With the tour, Abe will have visited all 10 member states of the Association of Southeast Asian Nations since assuming power last December, marking the 40th anniversary of ties between Japan and the regional grouping.
In contrast, the hawkish premier has not yet held formal sit-down talks with the Chinese and South Korean leaders as Tokyo‘s ties with its neighbours have been strained by territorial disputes and the legacy of Japan’s 20th century wartime aggression.
Abe was scheduled to hold talks with Cambodian Prime Minister Hun Sen in Phnom Penh on Saturday and Lao Prime Minister Thongsing Thammavong in Vientiane on Sunday.
“I wish to strengthen political and security dialogue while promoting investment and expanding cooperation in the health and medical field on the economic front, aside from official development assistance,” Abe told reporters before his departure from Tokyo’s Haneda airport.
“I wish to strengthen relations in wide-ranging areas” with Cambodia and Laos, he added.
While in Phnom Penh and Vientiane, Abe is expected to express Japan’s intention to launch talks this year on starting direct air links with Japan, the major newspaper Yomiuri Shimbun reported Saturday.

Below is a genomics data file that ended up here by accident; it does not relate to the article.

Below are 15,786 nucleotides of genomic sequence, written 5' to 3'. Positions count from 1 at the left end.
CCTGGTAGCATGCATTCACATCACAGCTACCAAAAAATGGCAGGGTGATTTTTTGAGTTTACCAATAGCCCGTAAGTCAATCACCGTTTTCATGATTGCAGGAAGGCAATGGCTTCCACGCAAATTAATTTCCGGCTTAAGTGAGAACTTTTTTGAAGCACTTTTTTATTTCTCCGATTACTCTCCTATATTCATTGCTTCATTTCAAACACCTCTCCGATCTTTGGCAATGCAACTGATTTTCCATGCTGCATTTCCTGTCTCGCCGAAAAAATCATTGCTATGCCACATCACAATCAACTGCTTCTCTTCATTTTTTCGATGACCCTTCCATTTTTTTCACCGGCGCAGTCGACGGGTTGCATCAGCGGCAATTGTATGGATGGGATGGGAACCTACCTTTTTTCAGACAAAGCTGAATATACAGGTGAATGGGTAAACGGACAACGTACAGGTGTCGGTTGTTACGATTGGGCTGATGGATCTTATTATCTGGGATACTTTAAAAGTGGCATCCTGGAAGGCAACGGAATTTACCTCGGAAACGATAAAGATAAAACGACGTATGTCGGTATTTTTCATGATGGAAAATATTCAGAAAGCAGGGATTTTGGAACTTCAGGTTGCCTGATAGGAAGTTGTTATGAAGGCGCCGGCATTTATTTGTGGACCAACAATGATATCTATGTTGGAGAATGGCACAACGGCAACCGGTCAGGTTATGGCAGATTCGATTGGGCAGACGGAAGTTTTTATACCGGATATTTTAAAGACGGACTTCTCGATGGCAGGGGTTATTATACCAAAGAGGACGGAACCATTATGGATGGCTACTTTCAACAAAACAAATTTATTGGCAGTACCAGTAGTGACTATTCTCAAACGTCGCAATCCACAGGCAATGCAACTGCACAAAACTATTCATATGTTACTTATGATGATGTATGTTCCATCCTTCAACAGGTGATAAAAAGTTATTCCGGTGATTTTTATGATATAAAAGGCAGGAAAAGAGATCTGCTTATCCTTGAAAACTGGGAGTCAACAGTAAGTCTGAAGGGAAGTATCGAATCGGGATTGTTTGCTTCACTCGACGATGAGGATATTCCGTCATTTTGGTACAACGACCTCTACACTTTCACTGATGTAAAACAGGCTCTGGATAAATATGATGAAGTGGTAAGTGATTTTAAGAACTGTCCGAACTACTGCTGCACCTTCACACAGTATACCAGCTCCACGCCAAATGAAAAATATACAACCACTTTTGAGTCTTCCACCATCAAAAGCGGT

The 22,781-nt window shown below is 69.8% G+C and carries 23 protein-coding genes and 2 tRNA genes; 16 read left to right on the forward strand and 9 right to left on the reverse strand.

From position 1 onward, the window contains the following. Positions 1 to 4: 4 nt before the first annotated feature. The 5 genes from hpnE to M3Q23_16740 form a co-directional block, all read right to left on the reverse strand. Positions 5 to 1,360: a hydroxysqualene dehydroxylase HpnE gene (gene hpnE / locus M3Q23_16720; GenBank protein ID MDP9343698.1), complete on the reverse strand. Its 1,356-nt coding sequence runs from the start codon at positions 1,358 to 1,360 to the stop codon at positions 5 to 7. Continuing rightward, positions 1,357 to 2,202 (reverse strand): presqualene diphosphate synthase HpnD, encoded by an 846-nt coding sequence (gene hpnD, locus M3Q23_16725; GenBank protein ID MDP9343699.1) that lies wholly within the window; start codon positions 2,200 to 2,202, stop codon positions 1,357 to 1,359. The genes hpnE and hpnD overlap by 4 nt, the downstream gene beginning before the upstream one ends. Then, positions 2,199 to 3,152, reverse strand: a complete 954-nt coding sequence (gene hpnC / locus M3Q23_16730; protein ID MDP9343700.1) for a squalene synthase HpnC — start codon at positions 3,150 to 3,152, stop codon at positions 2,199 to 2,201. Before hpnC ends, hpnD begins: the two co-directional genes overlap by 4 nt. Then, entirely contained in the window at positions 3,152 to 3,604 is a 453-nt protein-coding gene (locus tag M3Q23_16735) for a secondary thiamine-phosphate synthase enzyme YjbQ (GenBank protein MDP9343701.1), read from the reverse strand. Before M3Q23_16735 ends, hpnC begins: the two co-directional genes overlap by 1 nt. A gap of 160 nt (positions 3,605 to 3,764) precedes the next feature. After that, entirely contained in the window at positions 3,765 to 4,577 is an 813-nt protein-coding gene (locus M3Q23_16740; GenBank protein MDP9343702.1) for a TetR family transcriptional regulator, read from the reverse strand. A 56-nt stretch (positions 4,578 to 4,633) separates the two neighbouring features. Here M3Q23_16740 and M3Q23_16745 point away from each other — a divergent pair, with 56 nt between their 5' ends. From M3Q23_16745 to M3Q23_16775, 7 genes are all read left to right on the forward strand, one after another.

Former Prime Minister Keizo Obuchi visited Cambodia and Laos in 2000 for talks with leaders there as Japan’s last prime minister to have visited these countries purely for bilateral purposes.
Abe’s predecessor Yoshihiko Noda visited Laos in November last year to attend the Asia-Europe Meeting which brought together top leaders from the two continents.
Abe has already visited the other ASEAN states — Brunei, Indonesia, Malaysia, Myanmar, the Philippines, Singapore, Thailand and Vietnam — since taking office.
“We are marking the 40th anniversary of exchanges with ASEAN this year. I want to make this tour a fine ending to the round of my visits to ASEAN,” Abe said.
Abe is due to host a special summit with ASEAN leaders in Tokyo from December 13-15 to mark the anniversary.